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עמוד בית
Fri, 01.03.24

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October 2021
Shay Brikman MD, Guy Dori MD PhD, Carmel Kasher MD, Anna Yanovskay MD, Merav Strauss PhD, Raul Colodner PhD, Naiel Bisharat MD, and Bibiana Chazan MD

Background: Patients with severe coronavirus disease-2019 (COVID-19) are susceptible to superimposed infections.

Objectives: To describe COVID-19 patients who presented with complications due to Candida bloodstream co-infection (candidemia) and their outcome in a single center in northern Israel (Emek Medical Center) during the second outbreak of COVID-19 in Israel (15 June 2020 to 20 September 2020).

Methods: A retrospective study of COVID-19 patients presenting with candidemia was conducted, including clinical and laboratory data. The incidence of candidemia among hospitalized COVID-19 patients was compared to a historical cohort of non-COVID-19 controls.

Results: Three COVID-19 patients complicated with candidemia were documented. All three patients died shortly after the detection of candidemia. Three different Candida sp. were isolated from the blood cultures: C. albicans, C. parapsilosis, and C. glabrata. The incidence of candidemia among COVID-19 patients was 0.679 episodes per 1000 hospital days.

Conclusions: Our small sample suggests a much higher incidence of candidemia among COVID-19 patients compared to a historical cohort of non-COVID-19 controls. All clinicians treating COVID-19 patients in GICU should be aware of this complication

February 2010
D. Bendayan, K. Littman and V. Polansky

Background: Tuberculosis is the most common opportunistic infection among people infected with human immunodeficiency virus and its first cause of morbidity and mortality.

Objectives: To analyze the characteristics of a population in Israel with both tuberculosis disease and HIV[1] infection in order to identify factors that contribute to outcome.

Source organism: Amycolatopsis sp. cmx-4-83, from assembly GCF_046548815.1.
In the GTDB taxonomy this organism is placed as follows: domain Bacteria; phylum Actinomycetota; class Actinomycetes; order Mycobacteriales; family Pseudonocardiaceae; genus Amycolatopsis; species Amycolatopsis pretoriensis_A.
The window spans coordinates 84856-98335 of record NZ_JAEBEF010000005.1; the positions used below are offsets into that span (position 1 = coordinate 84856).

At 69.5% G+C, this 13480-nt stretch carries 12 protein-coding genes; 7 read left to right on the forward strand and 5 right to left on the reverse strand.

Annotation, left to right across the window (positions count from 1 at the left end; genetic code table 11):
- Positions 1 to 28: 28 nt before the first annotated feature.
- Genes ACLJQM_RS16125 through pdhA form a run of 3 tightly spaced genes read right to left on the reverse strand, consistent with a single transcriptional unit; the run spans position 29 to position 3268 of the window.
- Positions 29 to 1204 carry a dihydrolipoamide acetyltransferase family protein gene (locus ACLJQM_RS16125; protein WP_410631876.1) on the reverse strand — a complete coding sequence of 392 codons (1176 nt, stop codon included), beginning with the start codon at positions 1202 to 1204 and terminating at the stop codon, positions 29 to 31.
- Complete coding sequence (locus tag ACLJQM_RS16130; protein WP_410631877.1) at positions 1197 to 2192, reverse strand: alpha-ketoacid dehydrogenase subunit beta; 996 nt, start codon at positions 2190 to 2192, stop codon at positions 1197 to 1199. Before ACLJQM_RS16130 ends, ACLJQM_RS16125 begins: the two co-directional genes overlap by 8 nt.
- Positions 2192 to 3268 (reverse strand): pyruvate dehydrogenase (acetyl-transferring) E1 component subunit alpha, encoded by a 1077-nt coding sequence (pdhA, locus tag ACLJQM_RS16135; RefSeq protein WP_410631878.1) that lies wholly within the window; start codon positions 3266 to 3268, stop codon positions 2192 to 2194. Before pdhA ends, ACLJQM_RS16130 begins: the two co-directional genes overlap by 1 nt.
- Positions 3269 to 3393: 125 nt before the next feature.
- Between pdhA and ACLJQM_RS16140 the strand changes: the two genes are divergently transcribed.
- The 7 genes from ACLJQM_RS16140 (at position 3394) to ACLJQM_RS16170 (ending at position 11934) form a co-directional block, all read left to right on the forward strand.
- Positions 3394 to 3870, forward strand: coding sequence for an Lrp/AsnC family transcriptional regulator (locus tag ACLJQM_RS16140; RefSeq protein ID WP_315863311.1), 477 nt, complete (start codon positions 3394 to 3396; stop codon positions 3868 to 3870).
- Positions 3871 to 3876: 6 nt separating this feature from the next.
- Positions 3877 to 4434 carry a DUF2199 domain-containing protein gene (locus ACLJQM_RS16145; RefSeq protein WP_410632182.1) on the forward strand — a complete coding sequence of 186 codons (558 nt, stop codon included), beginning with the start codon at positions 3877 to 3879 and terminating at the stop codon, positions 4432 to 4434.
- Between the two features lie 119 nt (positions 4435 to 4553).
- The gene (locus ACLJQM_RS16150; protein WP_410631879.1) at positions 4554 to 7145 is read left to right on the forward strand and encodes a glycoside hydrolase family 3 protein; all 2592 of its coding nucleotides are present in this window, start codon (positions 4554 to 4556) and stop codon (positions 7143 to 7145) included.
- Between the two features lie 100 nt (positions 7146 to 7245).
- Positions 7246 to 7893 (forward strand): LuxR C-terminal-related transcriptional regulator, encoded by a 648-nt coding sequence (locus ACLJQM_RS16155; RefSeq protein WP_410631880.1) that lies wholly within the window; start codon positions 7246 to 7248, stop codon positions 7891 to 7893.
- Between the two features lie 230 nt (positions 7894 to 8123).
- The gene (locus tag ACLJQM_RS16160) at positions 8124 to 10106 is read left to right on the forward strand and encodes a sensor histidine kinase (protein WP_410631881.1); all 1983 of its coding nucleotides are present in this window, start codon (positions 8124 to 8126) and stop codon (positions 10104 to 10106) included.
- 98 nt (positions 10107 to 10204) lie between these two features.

Methods: The study group comprised patients hospitalized in the Pulmonary and Tuberculosis Department of Shmuel Harofeh Hospital during the period January 2000 to December 2006. They were located by a computer search in the hospital registry and the pertinent data were collected.

Results: During the study period 1059 cases of active tuberculosis disease were hospitalized; 93 of them were co-infected with HIV. Most of them came from endemic countries (61.2% from Ethiopia and 20.4% from the former Soviet Union; none of them was born in Israel). Ten percent of the cases were multiple-drug resistant and 32% showed extrapulmonary involvement. The response rate to the treatment was good, and the median hospitalization time was 70 days. The mortality rate was 3.2%.

Conclusions: Despite the high prevalence of pulmonary disease in our group, the short-term outcome was good and the Mycobacterium was highly sensitive to first-line drugs. These encouraging results can be attributed to the fact that tuberculosis patients in Israel are identified early and treated continuously and strictly, with early initiation of antiretroviral therapy, which ensures that the development of drug resistance is low.






[1] HIV = human immunodeficiency virus


April 2004
A. Ya'ari, C.L. Jaffe and B-Z. Garty